PDA

View Full Version : When Trains Collide (Chapter 2)



JayRiggs
March 19th, 2013, 03:10 AM
He taught a writing class. It was the only true love in his life, the only outlet he’d ever known. With every stroke of a pen, an idea was brought to life. She happened to take the class. Both thought by chance, others by fate. In the beginning, he would size up his class, mostly filled with people who had never written anything in their lives and thought this class would turn them into a novelist. But she was different. He knew it as soon as he saw her. She was about 5’2, but you wouldn’t have known it by her body language. Maybe he was over-thinking things, maybe she’d just sit through the class, do average work, and be done with it. Never making a sound, never sticking out. But something kept nagging at the back of his mind that she was different.


And she was.


The weeks went by, an hour and a half class, two times a week. Neither could hide the growing attraction. They began counting on that short time spent in the same room, both always wanting more but knowing the risk of putting themselves out to the other. She rarely spooked easy, but there was something about him that was so intimidating, but so intriguing at the same time. His quiet confidence, the way he came off as if to say “I know I’m smarter than you.” But it didn’t intimidate her the same way it did everyone else. He was just like her, something she’d never experienced. She didn’t know how to handle it but she wanted more.


Her papers were always flawless, even the most mundane topics such as research papers. Something that normally would be filled with statistics and facts with no room for creativity, she turned into a work of art. She rarely asked questions and never asked for help. For the first couple weeks, she hardly made a comment at all. That was her way, observe without being observed until she got an accurate feel for the situation presented. It was then he knew she wasn’t like the rest. It was then he knew he’d do whatever he could to bring that out of her, let it flourish. Always in a very subtle manner, no one else would know what he was doing. Except for her.


He began offering to critique anyone’s papers before the final version was turned in. He knew she’d take the bait. He knew she wanted her paper to be perfect, even though she knew it was as close as it could be to that. He knew she wanted the chance to hear him tell her how good it already was, and how it didn’t need much change. He knew half the class would turn them in hoping for help on how to get by with a passing grade. He dreaded reading those papers, everyone made the same elementary mistakes over and over again. But once he read hers, he decided it was worth the tedious work of reading the other ones.


The first time she sent in a rough draft she was terrified. She had seen the other students step up to the desk, him tear their paper to shreds, them walking away with enough red marks on the paper to make it look like it was bleeding. “He’ll read mine and tear it apart, make me feel like an idiot” she thought over and over, watching his every expression while he was reading hers. He called her up. She walked cautiously to the desk and started justifying herself.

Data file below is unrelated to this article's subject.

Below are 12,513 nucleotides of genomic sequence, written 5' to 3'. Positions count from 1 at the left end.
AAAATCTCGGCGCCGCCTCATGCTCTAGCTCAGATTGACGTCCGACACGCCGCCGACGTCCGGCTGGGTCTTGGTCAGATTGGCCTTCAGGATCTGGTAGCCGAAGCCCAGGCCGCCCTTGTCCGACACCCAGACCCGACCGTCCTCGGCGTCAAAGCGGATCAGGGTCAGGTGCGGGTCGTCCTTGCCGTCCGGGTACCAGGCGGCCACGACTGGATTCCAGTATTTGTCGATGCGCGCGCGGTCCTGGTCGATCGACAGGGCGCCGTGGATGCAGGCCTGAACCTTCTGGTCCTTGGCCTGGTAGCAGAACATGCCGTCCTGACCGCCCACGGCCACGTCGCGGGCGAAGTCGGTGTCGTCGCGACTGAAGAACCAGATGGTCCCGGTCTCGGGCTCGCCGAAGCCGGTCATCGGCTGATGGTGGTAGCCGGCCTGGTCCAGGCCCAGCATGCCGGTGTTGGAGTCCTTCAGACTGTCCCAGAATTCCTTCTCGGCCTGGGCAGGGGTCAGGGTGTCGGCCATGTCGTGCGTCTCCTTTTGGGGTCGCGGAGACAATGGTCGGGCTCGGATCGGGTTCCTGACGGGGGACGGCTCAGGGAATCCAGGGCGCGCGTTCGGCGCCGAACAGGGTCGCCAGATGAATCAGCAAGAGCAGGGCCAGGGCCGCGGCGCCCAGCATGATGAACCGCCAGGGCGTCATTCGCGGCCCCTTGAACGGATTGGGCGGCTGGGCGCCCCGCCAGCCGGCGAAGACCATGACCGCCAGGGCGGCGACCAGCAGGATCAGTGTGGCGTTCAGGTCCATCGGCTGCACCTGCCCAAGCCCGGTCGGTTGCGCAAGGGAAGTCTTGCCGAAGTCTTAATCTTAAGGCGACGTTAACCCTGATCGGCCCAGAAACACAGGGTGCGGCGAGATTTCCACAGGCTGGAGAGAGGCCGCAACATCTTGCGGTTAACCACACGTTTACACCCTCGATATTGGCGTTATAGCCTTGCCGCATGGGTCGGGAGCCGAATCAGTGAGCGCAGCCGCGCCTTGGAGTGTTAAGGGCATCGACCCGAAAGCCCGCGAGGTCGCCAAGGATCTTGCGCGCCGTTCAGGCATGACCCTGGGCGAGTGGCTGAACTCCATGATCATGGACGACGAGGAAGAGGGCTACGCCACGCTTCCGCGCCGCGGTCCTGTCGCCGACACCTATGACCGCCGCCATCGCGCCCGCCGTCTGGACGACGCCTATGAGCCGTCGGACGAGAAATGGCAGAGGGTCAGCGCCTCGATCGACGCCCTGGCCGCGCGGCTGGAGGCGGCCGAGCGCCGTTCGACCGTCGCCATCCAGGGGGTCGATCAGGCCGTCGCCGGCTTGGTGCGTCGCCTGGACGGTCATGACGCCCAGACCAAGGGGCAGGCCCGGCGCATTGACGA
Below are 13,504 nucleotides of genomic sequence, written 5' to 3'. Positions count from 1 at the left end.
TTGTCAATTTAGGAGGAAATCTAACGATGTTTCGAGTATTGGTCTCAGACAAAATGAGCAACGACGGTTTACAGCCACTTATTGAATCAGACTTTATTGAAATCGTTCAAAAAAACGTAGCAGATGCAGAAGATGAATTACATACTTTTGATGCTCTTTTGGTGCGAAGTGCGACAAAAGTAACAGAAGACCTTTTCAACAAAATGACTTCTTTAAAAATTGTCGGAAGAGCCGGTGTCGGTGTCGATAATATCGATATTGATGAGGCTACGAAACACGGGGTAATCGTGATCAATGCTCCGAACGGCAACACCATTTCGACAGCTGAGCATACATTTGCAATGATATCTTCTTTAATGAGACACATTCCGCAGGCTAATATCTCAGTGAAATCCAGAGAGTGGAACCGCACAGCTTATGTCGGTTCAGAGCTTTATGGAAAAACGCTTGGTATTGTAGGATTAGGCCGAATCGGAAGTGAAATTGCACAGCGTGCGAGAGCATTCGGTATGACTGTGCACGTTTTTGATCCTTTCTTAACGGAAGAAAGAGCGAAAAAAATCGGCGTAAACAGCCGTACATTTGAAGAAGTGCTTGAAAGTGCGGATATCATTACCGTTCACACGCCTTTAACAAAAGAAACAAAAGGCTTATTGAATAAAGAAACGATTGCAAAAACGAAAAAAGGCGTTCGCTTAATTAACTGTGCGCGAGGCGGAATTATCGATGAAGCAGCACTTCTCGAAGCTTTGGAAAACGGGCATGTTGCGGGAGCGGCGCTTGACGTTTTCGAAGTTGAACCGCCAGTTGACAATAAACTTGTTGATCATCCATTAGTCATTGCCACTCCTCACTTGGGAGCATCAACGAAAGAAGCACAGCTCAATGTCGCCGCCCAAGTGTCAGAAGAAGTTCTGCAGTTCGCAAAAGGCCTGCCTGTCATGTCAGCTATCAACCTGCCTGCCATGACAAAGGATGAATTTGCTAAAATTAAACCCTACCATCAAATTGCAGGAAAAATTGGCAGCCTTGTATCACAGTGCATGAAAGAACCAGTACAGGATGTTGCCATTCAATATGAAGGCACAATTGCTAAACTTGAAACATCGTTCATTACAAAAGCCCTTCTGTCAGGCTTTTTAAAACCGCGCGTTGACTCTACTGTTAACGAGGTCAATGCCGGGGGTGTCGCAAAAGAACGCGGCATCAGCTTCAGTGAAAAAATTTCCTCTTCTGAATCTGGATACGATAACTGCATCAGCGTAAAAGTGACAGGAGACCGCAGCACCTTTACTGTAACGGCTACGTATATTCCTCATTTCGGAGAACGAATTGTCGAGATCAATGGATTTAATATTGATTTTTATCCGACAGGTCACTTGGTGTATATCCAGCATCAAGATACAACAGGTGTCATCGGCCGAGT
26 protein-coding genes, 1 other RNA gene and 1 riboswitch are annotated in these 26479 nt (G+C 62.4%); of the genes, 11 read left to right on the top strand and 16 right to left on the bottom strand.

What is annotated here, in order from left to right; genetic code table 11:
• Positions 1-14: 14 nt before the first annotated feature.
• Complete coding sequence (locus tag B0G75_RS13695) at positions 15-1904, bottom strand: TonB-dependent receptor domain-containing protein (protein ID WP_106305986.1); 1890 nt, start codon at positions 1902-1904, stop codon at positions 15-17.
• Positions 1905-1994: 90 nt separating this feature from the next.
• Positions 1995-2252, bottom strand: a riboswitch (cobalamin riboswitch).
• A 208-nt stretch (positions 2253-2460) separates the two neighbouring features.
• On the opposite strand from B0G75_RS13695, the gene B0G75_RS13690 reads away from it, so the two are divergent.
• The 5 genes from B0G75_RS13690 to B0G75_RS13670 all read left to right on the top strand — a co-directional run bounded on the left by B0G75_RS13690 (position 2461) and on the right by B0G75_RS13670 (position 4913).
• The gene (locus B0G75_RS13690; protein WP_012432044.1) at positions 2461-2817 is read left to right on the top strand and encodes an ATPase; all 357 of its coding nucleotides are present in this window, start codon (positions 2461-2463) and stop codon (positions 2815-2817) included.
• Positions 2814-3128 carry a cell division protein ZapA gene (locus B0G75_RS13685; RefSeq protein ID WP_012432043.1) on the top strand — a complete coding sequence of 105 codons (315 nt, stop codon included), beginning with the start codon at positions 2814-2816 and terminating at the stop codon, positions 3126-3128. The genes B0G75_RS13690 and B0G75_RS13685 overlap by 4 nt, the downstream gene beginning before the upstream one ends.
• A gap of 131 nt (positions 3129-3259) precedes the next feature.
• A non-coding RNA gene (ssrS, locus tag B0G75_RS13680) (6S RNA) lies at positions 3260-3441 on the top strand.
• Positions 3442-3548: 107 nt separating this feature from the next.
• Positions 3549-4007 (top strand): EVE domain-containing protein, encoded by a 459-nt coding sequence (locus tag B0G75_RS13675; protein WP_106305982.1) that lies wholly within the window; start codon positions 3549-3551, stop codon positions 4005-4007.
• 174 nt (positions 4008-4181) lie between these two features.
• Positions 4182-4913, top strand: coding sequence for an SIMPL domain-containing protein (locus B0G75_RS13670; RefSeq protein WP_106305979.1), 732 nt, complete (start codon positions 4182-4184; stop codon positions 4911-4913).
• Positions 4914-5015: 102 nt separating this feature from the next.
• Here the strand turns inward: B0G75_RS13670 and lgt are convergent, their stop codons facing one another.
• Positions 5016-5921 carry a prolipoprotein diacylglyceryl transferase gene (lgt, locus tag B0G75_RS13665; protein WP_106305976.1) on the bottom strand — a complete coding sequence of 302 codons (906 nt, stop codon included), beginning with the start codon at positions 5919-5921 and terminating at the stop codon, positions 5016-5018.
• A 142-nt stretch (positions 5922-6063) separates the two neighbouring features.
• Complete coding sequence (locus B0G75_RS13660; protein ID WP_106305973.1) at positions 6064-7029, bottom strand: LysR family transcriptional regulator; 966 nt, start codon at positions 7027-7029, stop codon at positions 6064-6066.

“I know it’s still got a lot of work, I didn’t know exactly where to…” She sputtered.


He stole a sideways glance at her and arched an eyebrow. And with almost no inflection, without missing a beat said, “This is honestly quite exceptional”


“Really?” That was the one of greatest complimens she’d get from another writer. She knew writers don’t like to drool over work that isn’t theirs.


“Yeah, I like it, I’ve never had a problem with any of your papers. You answered exactly what I asked of you. Do you want to turn it in now?”


“Sure. Go ahead and keep it, I’m done.” She tried to sound nonchalant, but her cockiness got the best of her. He tried to hide a cockeyed grin. She was beaming, he didn’t have to look, he heard the smile in her voice.


Her confidence grew with every class. She started talking more, answering more questions, asking more. She wanted to know “why” behind everything he lectured on. She had a natural curiosity about her. Her other classes weren’t very challenging. Maths and sciences never really held her attention. But writing was another story. She wanted to know everything she could to better herself. He started prodding at it with every chance he got. He stood at the same place in the front of the room, her sitting at the same desk every week, but with every discussion, the distance between them seemed to get smaller and smaller. He’d start asking the class questions aloud, leaving them open for anyone to answer but he’d look right at her the second he finished asking it. He didn’t care about anyone else’s answers, they’d never thrall him the way hers did. She wore her excitement about the topic at hand in her eyes. She tried to hide it, everything else about her was relaxed, almost indifferent. The way she leaned back in her chair, the almost lazy way she moved, to any normal person she’d have gotten away with it. But he wasn’t normal, and her eyes couldn’t lie to him.


Weeks went by, and the game got more intense with it. He started thinking about her even outside of school. He was in his 30’s, and the dating scene wasn’t exactly ideal. He couldn’t help but give up on finding the woman he needed. Every one was the same, unintelligent, divorcee, single parent, desk job. None of them ran deeper than a puddle. He felt empty, he knew what he needed and where to find it, but circumstance prevented it from ever being obtainable. He’d think about her when he went home, alone, from the bars his friends dragged him to. They tried to fix him up with girl after girl. After a while he got tired of being grilled on why it didn’t work and lectured on why said girl was perfect for him. No one knew what was perfect for him. He needed someone who could hang with him, his intellect, his appreciation for the written word, for film. He needed a girl who could hold her own against his wit, and shut him up with a cocky comment every now and then. He needed Jade.